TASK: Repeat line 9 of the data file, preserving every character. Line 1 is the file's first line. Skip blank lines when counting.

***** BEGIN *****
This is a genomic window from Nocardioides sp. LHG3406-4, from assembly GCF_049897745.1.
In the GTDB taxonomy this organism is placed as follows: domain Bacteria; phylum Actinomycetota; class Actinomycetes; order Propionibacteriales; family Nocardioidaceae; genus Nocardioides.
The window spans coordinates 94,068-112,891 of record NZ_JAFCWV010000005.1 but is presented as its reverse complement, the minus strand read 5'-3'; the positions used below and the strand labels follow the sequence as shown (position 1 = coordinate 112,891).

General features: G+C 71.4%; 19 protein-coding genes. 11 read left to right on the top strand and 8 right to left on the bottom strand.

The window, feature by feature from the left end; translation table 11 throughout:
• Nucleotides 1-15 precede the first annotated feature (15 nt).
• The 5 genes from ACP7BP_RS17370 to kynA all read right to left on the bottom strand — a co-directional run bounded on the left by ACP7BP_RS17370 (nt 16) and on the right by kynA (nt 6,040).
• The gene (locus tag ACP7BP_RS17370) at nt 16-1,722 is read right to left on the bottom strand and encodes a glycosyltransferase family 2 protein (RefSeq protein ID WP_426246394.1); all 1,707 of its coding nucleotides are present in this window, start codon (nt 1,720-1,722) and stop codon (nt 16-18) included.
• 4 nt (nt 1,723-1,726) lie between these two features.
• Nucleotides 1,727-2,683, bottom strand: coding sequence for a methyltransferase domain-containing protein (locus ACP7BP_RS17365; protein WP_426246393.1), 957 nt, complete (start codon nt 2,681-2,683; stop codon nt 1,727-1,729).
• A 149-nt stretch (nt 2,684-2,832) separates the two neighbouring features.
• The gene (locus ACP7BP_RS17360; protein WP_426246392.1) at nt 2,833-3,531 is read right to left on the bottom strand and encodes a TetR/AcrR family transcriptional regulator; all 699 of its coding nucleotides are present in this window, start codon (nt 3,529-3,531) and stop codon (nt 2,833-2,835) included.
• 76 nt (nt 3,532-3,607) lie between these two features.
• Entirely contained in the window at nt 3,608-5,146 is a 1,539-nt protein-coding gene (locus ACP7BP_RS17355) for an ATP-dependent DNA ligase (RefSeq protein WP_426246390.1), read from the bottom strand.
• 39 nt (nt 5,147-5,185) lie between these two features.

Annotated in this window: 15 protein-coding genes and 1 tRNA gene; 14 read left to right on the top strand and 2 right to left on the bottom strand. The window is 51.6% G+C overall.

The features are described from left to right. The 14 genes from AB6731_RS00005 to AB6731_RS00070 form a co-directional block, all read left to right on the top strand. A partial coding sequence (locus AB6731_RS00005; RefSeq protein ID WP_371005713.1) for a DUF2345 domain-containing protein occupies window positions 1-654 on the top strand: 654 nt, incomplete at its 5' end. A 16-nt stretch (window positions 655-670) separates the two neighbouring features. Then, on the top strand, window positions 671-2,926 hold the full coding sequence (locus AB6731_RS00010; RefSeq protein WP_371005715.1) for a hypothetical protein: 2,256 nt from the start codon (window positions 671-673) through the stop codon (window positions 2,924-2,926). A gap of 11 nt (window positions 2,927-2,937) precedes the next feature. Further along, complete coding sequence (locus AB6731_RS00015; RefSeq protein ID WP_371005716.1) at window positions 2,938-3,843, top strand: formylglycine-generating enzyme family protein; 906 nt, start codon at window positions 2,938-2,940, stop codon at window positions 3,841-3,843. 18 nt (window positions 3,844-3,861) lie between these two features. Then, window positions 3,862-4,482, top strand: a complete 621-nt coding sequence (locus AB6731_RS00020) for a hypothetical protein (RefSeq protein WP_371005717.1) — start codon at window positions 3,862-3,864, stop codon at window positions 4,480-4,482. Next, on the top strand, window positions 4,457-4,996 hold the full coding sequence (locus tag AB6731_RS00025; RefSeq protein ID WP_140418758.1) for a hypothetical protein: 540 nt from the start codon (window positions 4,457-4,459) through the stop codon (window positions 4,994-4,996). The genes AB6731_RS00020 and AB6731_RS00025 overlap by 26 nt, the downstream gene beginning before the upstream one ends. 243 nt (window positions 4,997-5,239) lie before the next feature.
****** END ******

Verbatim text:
• 4 nt (nt 1,723-1,726) lie between these two features.